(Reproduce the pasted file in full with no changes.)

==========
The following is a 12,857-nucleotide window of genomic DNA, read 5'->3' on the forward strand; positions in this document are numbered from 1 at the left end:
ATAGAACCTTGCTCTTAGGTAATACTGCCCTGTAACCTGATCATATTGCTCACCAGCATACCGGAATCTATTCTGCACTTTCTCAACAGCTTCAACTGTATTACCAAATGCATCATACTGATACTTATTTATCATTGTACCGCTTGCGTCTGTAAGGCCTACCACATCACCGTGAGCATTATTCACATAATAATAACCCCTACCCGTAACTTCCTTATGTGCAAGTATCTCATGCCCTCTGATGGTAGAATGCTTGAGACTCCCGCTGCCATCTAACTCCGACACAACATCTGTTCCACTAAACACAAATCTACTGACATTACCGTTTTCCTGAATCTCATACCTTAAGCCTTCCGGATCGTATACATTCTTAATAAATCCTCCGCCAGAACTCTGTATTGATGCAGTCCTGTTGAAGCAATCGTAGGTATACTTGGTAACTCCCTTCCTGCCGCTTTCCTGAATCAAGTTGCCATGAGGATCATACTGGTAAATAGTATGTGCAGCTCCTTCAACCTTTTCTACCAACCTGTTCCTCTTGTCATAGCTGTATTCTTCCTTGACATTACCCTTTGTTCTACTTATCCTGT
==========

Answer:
The following is a 12,857-nucleotide window of genomic DNA, read 5'->3' on the forward strand; positions in this document are numbered from 1 at the left end:
ATAGAACCTTGCTCTTAGGTAATACTGCCCTGTAACCTGATCATATTGCTCACCAGCATACCGGAATCTATTCTGCACTTTCTCAACAGCTTCAACTGTATTACCAAATGCATCATACTGATACTTATTTATCATTGTACCGCTTGCGTCTGTAAGGCCTACCACATCACCGTGAGCATTATTCACATAATAATAACCCCTACCCGTAACTTCCTTATGTGCAAGTATCTCATGCCCTCTGATGGTAGAATGCTTGAGACTCCCGCTGCCATCTAACTCCGACACAACATCTGTTCCACTAAACACAAATCTACTGACATTACCGTTTTCCTGAATCTCATACCTTAAGCCTTCCGGATCGTATACATTCTTAATAAATCCTCCGCCAGAACTCTGTATTGATGCAGTCCTGTTGAAGCAATCGTAGGTATACTTGGTAACTCCCTTCCTGCCGCTTTCCTGAATCAAGTTGCCATGAGGATCATACTGGTAAATAGTATGTGCAGCTCCTTCAACCTTTTCTACCAACCTGTTCCTCTTGTCATAGCTGTATTCTTCCTTGACATTACCCTTTGTTCTACTTATCCTGT